Spring Island’s Old Tabby Links course underwent a major restoration in 2012. Originally designed by Palmer in 1991, the redo included widening fairways and enhancing greens and bunkers, but remaining true to the ruggedly scenic character that has made it a stand-out among Lowcountry private courses.
Dataw Island Golf Club completely recontoured and regrassed all of the greens on its Cotton Dike (Tom Fazio) course in 2011 and followed up with a similar refurbishment to its Morgan River (Arthur Hills) course in 2012 as part of an overall $5.4 million reinvestment in the club’s golf facilities.
Dataw’s Director of Marketing, David Warren, is a transplanted Philadelphian who’s been a Lowcountry resident for 35 years. Like architect Clyde Johnston, he hails from a family of passionate golfers and is an enthusiastic advocate of the local game.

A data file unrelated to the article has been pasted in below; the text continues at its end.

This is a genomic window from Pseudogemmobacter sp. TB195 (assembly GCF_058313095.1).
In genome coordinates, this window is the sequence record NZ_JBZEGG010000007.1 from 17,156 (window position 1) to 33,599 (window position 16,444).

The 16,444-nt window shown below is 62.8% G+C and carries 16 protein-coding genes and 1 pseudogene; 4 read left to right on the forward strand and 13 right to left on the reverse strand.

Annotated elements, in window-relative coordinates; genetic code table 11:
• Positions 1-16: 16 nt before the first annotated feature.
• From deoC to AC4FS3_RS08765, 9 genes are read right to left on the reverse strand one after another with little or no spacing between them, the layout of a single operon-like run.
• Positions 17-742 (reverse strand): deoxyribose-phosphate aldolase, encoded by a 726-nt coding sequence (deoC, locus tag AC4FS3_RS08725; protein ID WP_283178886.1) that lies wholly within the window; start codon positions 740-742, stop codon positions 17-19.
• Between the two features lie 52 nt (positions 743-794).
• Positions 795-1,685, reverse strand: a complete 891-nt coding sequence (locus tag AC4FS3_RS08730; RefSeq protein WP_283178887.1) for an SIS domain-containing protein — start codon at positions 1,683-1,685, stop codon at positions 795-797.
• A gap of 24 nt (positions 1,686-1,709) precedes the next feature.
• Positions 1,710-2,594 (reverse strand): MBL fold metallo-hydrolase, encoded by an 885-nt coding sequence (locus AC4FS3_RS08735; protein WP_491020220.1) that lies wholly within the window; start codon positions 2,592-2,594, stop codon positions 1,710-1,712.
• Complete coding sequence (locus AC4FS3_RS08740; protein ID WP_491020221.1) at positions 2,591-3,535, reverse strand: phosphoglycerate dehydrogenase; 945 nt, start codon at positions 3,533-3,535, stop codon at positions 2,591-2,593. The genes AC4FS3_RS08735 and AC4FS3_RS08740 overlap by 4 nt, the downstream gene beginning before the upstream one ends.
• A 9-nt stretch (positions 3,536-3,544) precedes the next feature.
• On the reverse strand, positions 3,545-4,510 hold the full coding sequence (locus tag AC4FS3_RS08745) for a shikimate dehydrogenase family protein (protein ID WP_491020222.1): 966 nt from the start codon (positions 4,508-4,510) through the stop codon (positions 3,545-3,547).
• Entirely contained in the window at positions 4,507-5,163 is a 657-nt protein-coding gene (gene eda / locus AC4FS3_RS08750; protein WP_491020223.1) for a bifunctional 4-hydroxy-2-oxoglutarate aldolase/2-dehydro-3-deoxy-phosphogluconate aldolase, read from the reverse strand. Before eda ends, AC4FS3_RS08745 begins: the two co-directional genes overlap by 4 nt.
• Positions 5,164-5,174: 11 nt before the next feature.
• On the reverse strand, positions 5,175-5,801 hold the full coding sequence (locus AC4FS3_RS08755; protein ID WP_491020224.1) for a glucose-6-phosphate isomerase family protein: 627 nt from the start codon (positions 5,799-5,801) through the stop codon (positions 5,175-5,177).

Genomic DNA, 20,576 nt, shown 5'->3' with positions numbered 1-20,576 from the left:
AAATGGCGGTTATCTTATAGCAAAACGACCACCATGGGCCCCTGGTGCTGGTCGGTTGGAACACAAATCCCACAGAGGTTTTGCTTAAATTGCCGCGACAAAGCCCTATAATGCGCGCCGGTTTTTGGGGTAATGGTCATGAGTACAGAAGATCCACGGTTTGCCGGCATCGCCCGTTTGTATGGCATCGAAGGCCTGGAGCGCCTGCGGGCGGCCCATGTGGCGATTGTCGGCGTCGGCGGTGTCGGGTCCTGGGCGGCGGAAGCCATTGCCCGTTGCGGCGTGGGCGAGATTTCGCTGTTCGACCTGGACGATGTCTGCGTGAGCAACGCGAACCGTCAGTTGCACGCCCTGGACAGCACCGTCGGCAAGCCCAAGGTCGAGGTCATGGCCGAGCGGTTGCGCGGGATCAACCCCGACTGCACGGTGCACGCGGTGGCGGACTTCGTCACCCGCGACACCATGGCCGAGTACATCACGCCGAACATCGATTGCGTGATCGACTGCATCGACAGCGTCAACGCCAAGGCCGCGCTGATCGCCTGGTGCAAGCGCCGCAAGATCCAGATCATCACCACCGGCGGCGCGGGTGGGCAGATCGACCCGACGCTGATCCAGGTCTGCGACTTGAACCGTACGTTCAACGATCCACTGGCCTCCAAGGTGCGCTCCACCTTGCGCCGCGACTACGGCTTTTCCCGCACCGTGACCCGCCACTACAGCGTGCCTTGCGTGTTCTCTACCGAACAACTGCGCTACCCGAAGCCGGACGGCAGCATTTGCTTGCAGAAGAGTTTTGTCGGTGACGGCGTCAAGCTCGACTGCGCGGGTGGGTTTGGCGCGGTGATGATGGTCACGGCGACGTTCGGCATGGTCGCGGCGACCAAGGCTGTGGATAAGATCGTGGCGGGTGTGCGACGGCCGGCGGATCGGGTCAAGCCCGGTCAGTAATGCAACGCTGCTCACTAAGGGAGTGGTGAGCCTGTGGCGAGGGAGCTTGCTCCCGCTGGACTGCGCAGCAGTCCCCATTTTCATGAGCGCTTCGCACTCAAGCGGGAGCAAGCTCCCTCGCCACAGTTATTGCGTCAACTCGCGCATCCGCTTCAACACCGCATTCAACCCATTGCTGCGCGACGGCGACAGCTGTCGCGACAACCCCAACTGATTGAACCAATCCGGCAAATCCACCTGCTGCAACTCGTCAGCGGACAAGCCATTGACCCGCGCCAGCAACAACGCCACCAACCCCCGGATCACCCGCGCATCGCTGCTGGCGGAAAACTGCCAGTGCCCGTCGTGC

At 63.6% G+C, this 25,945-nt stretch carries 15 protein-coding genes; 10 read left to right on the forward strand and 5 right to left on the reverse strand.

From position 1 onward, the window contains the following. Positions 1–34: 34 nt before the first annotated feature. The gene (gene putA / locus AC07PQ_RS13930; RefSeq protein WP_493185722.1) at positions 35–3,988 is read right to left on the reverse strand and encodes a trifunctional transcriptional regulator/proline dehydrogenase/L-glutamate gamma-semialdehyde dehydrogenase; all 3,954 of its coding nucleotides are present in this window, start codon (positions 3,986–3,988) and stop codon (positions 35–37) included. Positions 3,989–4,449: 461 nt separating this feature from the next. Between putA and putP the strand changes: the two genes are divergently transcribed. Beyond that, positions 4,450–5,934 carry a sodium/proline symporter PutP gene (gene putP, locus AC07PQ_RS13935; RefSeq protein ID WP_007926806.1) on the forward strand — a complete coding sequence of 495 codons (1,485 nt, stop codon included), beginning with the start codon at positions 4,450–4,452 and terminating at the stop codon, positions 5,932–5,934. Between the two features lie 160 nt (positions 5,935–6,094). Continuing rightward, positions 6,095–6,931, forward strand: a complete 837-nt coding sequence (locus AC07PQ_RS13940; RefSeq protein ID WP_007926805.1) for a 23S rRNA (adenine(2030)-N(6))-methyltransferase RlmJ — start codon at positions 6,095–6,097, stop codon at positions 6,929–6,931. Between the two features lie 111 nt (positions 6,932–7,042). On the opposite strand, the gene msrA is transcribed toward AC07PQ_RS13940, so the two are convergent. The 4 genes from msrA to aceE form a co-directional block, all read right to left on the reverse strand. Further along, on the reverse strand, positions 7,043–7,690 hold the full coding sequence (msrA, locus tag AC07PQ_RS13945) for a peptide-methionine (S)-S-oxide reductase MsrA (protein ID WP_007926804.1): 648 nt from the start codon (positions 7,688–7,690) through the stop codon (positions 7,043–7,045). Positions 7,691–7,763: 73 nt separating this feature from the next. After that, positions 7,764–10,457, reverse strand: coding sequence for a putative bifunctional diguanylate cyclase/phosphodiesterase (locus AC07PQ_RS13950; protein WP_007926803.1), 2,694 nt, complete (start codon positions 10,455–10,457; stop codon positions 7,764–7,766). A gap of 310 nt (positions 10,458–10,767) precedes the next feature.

“The Lowcountry has some of the best private courses in the world,” Warren said. “Their designers are a “Who’s Who” of the business—Fazio, Jones, Nicklaus, Palmer, Hills and on and on. And the settings are incredibly diverse, from forests to meadows to wetlands, sometimes on the same hole. It’s a remarkably rich environment for golf and that’s why it’s so great that Dataw and the other clubs in the region are reinvesting to create this revival of Lowcountry golf. With the original developers gone, that responsibility has fallen on a new generation of club members and, if anything, they’re even more committed to preserving the quality of their golf courses.”